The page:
So what if Paul were to somehow ask this Sunday’s Epistolary Lesson’s modern proclaimers and hearers the same questions he asked the Ephesian Christians? What if he were to ask us if we received the Holy Spirit when were baptized? About what baptism we received?
Christians profess that the Holy Spirit is absolutely vital to everything we are and do. In the Heidelberg Catechism Reformed Christians profess that God has given Jesus’ followers that Spirit to make us “share in Christ and all his blessings,” comfort us and stay with us “forever.”
In fact, at least Reformed Christians admit that we can’t even be honest about our sins or turn toward the living God unless the Holy Spirit works in us in the first place. Yet Christians’ repentance is also crucial to the ongoing work of the Holy Spirit in and through us. When, after all, we stubbornly refuse to forgive someone or cling to our anger, we make it hard for the Spirit to do the Spirit’s work through us.
So God’s dearly beloved people not only receive God’s grace with our initial faithful repentance. God’s adopted sons and daughters also respond to that grace by repeatedly repenting of our sins. That’s why many Christians spend time in corporate confession nearly every Sunday, repenting as a church community.
Yet what if Paul were to also ask us into whose name we were baptized? Hopefully our hearers would answer that we were baptized in the name of the Father, Son and Holy Spirit. But what if Paul were to press us, “Are you sure you have the Spirit?”
After all, the woman to whom I referred earlier mourned that members of my church community didn’t have it. What’s more, some Christians still speak in tongues and prophesy, just as those Ephesian Christians did in this morning’s text. Others laugh, cry, or fall down when the Spirit touches them.
So is there something wrong with those who don’t display any of those spectacular evidences of the Holy Spirit’s presence? Are we sure we have the Spirit? I, for instance, have enough trouble speaking in English, to say nothing of trying to speak in tongues.
That’s why it’s good to remember some of the other gifts the Holy Spirit also gives Christians in whom the Spirit lives. The Bible lists gifts of service, teaching, giving, mercy and leadership as evidence of the Spirit’s presence. It also mentions the Holy Spirit’s gifts of healing, miracles, pastoring, wisdom, intercession and more. So if this Epistolary Lesson’s proclaimers and hearers have one or more of those gifts, we can know that God’s Spirit lives in you.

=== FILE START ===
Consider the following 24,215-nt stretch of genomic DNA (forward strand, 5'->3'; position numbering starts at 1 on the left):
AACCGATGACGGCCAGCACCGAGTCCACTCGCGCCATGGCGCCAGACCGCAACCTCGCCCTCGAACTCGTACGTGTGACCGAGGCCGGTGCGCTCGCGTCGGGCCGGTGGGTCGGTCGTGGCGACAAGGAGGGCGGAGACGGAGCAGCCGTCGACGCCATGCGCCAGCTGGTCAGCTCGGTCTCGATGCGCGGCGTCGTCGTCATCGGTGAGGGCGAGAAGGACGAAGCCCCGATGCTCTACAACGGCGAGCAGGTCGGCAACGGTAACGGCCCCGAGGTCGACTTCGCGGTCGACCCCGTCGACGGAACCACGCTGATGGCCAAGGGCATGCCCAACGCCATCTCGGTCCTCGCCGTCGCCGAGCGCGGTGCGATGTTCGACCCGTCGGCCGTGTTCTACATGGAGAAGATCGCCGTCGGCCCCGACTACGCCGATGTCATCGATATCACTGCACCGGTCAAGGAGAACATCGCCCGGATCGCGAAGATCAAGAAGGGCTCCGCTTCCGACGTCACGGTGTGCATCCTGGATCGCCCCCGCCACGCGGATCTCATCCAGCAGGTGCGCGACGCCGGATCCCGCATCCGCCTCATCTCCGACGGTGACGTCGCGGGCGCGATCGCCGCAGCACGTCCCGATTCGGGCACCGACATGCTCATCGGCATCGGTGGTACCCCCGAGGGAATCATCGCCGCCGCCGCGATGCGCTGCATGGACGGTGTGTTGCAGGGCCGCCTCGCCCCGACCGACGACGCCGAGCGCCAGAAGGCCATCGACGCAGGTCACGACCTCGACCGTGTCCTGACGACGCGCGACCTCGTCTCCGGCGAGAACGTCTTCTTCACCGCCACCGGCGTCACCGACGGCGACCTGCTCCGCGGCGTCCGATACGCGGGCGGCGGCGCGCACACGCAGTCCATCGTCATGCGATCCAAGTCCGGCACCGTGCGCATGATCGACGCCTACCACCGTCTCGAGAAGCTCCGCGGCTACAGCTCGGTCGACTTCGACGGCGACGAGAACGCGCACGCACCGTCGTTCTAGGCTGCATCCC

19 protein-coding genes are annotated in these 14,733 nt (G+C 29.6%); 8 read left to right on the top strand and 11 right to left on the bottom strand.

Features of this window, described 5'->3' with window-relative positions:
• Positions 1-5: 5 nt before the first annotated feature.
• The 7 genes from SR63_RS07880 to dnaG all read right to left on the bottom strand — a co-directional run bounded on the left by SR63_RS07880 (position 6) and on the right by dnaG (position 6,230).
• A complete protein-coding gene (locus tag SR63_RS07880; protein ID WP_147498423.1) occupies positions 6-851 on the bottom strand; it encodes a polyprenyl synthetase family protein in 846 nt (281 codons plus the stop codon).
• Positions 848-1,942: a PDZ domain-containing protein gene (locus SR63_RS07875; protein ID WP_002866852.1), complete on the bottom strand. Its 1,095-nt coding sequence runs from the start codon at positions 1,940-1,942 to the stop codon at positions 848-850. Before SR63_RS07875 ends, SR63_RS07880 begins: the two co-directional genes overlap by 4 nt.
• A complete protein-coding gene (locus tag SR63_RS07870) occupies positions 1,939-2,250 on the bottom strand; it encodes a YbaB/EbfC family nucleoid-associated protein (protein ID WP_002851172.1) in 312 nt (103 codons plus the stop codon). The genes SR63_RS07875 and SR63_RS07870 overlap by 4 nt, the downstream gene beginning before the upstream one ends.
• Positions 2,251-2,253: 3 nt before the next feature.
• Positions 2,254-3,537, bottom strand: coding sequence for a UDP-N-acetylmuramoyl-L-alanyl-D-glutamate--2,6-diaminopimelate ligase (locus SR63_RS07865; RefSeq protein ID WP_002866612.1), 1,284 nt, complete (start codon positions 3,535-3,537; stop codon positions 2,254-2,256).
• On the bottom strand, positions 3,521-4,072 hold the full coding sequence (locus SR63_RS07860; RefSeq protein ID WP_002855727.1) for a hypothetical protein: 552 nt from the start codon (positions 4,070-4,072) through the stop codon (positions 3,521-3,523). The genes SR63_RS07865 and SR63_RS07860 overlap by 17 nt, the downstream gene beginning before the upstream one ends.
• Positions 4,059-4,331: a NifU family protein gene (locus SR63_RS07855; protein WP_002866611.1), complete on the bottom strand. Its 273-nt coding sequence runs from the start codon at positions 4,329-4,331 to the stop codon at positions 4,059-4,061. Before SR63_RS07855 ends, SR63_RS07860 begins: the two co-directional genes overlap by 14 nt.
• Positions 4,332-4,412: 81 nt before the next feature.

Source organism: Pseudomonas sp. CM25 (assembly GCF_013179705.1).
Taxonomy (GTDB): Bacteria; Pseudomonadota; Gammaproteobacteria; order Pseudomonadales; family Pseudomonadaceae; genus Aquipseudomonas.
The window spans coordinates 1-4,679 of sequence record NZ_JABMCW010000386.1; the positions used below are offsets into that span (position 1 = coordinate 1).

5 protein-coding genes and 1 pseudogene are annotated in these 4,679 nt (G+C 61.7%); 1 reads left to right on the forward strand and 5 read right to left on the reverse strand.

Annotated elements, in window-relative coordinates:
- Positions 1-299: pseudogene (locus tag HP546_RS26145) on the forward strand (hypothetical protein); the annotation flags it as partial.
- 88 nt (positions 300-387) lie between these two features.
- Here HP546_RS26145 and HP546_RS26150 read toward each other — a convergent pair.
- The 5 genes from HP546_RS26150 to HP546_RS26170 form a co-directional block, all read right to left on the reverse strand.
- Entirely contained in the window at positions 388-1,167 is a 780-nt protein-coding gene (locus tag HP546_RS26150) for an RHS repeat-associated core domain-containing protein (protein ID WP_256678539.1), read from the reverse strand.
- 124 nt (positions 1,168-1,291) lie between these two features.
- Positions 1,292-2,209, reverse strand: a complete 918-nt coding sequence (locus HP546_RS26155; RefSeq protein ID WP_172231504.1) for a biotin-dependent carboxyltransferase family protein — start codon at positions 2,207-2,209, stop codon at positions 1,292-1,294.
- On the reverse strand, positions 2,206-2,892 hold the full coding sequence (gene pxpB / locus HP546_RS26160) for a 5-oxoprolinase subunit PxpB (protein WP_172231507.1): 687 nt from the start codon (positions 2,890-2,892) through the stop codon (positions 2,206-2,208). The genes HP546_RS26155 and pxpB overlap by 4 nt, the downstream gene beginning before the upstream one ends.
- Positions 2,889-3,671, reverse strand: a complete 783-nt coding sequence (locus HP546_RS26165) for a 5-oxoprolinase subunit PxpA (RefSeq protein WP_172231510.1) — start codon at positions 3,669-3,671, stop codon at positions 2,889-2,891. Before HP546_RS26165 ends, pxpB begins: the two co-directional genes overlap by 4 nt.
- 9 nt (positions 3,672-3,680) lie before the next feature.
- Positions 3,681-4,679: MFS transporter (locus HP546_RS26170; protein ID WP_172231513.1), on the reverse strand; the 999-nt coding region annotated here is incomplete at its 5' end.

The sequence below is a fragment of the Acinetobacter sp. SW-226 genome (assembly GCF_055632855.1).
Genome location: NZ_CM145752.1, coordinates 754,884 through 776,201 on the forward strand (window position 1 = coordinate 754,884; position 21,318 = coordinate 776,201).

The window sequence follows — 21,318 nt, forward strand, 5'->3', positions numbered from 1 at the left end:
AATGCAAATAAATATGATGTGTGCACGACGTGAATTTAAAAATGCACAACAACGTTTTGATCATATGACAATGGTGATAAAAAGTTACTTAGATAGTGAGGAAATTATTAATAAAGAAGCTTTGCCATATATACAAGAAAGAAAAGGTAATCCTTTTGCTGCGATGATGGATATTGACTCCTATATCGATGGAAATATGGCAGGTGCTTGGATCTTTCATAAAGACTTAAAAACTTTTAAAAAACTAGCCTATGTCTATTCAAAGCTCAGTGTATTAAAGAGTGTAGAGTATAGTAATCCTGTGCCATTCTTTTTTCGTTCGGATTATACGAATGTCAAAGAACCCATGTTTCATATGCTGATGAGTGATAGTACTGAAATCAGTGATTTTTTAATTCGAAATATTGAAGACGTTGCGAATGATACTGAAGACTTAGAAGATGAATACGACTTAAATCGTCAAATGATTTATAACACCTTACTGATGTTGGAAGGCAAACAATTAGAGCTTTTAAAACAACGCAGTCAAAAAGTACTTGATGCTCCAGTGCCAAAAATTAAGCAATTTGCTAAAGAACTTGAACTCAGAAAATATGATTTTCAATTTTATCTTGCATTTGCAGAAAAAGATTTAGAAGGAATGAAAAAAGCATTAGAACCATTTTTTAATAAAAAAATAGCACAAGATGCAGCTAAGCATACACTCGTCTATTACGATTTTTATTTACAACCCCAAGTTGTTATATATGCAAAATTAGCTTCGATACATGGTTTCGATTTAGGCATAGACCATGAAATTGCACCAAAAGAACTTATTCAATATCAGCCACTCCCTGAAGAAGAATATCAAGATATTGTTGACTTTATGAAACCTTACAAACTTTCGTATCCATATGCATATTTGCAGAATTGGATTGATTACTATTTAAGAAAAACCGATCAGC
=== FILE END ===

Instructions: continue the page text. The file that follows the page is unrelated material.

As we use those gifts the Spirit gives us, we often sense the power of that Spirit at work in us. Jesus’ followers have a growing sense that this is especially what God wants us to do. So Acts 19’s proclaimers might point out that if God has given our hearers, for instance, the gift of mercy, they may never feel as alive as when they bring someone a meal in Jesus’ name. If God has given them the gift of intercession, they may feel most alive when they’re praying for God’s world and its people.
Yet there’s also at least one more sign of the Holy Spirit’s presence in us. God’s adopted children profess that the Spirit graciously works through the Lord’s Supper. We profess that the Spirit works through its elements to assure us that we belong to Jesus Christ. Christians profess that the Holy Spirit somehow uses this bread and juice to strengthen our faith in Jesus Christ.
So neither Acts 19’s proclaimers nor hearers may speak in tongues. But if when Jesus’ adopted siblings take the Lord’s Supper bread we feel even a flicker of the comfort of God’s forgiveness, we can know the Spirit is working in you. We may not feel like rhythmically clapping our hands when we sing. Yet if when God’s dearly beloved people sip communion’s juice we sense that Christ’s blood flowed for you, we can be sure God has given you the Holy Spirit.
And just think … it all somehow started, in God’s sovereign purposes, when God sent us the Holy Spirit when we were baptized in the name of the Lord Jesus!
While some of the more spectacular “manifestations of the Spirit” remain controversial, they’ve proven to be quite durable. In a March 7, 2014 article in Christianity Today (https://www.christianitytoday.com/ct/2014/march-web-only/enduring-revival.html) entitled, “The Enduring Revival,” Lorna Dueck writes about returning to the church where the “Toronto Blessing” originated.
She notes that early in 1994, a small church in a strip mall near Toronto Pearson International Airport had thousands of people waiting at its doors night after night—50,000 unique visitors, as we’d say today, in the first six months of the year, enough to make it “‘Toronto’s top tourist attraction of 1994, according to Toronto Life magazine.’
“Laughing, falling over, shaking, roaring like a lion, and being ‘drunk in the Holy Spirit’—the Toronto Blessing was a charismatic revival featuring manifestations of spiritual power more commonly associated with the Great Awakenings of the 18th and 19th centuries. Thousands registered first-time conversions to Christianity at the services. Every evening people lined up to stand or fall under shouts of ‘More, Lord!’ while hands were laid on them in prayer.
Dueck reports that the atmosphere felt just the same to her as it had 20 years ago as she made her way through a crowd that had turned up two hours early to celebrate the revival’s anniversary on January 20, 2014. The services were held at Catch the Fire, formerly known as the Toronto Airport Christian Fellowship, which was the Toronto Airport Vineyard at the revival’s inception. The church has grown from its storefront beginnings to a 3,200-seat auditorium, 8 satellite campuses, 23 church plants, and a global “Catch the Fire” church network.